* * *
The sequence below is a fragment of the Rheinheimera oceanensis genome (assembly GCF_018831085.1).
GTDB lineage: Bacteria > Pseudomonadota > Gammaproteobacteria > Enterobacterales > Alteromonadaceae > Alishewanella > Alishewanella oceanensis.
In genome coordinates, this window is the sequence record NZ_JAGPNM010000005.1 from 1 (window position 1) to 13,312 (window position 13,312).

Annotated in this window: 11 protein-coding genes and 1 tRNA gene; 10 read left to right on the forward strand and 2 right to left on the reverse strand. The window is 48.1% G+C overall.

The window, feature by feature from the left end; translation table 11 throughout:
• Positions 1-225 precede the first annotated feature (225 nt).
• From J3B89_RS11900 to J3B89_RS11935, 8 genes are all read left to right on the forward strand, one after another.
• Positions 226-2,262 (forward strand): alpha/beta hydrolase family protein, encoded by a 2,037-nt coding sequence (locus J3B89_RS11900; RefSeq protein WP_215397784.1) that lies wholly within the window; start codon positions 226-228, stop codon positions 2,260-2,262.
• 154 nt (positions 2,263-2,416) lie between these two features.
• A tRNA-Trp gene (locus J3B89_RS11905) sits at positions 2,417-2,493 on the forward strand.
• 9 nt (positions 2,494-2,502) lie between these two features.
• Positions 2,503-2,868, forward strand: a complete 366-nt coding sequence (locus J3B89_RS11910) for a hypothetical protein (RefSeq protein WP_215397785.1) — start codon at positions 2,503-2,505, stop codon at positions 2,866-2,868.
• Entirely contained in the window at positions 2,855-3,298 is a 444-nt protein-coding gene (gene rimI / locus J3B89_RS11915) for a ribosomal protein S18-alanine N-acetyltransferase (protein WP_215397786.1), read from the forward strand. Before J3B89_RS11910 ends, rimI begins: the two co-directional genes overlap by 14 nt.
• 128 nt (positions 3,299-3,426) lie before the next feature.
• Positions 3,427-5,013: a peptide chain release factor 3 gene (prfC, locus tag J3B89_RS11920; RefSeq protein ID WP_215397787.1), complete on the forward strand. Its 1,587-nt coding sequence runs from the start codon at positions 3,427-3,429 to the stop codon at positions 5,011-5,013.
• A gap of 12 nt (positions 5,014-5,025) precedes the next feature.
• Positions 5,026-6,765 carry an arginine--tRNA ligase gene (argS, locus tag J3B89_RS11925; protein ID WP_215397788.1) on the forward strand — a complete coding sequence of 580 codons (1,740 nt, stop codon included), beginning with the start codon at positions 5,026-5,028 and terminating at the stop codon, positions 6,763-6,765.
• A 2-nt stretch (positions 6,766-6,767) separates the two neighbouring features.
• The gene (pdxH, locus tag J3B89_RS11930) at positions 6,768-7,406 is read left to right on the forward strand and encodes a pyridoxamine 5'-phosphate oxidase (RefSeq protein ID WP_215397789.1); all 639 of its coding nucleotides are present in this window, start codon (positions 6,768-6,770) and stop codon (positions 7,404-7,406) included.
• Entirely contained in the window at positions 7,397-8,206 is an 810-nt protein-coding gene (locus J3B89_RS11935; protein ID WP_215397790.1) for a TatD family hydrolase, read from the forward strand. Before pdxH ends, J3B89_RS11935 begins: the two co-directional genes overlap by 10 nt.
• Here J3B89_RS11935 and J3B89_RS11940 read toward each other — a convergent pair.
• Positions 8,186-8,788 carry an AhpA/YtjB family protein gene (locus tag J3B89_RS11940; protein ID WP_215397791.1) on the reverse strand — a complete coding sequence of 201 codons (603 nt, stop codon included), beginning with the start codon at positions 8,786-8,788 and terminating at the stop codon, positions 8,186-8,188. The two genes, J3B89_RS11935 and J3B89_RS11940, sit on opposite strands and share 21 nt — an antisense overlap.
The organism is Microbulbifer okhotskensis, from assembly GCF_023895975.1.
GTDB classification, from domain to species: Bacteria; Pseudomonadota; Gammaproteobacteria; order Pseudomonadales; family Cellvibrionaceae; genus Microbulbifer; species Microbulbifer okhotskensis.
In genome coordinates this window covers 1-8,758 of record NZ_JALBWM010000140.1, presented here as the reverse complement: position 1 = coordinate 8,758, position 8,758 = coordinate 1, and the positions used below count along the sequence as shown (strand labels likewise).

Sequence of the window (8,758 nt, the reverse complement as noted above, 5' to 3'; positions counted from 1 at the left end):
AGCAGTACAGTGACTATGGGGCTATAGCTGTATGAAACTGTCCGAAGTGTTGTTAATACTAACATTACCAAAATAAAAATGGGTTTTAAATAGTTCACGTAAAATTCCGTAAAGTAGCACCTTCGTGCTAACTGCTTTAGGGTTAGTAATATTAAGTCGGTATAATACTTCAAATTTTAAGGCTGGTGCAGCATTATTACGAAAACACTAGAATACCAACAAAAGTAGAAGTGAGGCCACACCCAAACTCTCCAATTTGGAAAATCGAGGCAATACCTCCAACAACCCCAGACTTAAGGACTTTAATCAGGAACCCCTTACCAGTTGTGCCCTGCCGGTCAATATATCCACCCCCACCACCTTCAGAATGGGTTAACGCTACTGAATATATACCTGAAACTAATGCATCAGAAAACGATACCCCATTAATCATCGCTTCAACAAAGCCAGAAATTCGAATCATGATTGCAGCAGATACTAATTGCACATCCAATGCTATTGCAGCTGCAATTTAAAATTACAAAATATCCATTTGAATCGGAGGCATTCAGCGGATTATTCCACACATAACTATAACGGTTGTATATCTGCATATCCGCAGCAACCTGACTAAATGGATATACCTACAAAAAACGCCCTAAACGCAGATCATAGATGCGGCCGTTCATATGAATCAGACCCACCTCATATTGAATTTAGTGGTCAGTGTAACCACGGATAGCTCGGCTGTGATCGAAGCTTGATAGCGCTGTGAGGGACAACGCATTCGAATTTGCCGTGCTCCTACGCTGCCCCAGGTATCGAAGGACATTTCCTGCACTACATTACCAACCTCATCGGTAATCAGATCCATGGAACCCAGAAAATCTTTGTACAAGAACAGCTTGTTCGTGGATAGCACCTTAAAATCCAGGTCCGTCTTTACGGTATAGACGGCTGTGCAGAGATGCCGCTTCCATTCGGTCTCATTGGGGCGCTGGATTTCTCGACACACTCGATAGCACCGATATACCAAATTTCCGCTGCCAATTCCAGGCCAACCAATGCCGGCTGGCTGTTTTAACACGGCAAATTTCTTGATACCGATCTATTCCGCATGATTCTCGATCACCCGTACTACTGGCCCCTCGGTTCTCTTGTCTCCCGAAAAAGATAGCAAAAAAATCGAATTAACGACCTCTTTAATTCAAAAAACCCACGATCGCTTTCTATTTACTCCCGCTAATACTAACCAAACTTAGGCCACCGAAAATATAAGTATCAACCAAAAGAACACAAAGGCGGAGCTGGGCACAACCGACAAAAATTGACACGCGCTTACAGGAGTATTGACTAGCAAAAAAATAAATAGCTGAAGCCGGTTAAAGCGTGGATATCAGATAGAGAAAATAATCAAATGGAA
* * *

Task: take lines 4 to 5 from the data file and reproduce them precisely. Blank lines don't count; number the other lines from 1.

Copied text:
Annotated in this window: 11 protein-coding genes and 1 tRNA gene; 10 read left to right on the forward strand and 2 right to left on the reverse strand. The window is 48.1% G+C overall.

The window, feature by feature from the left end; translation table 11 throughout: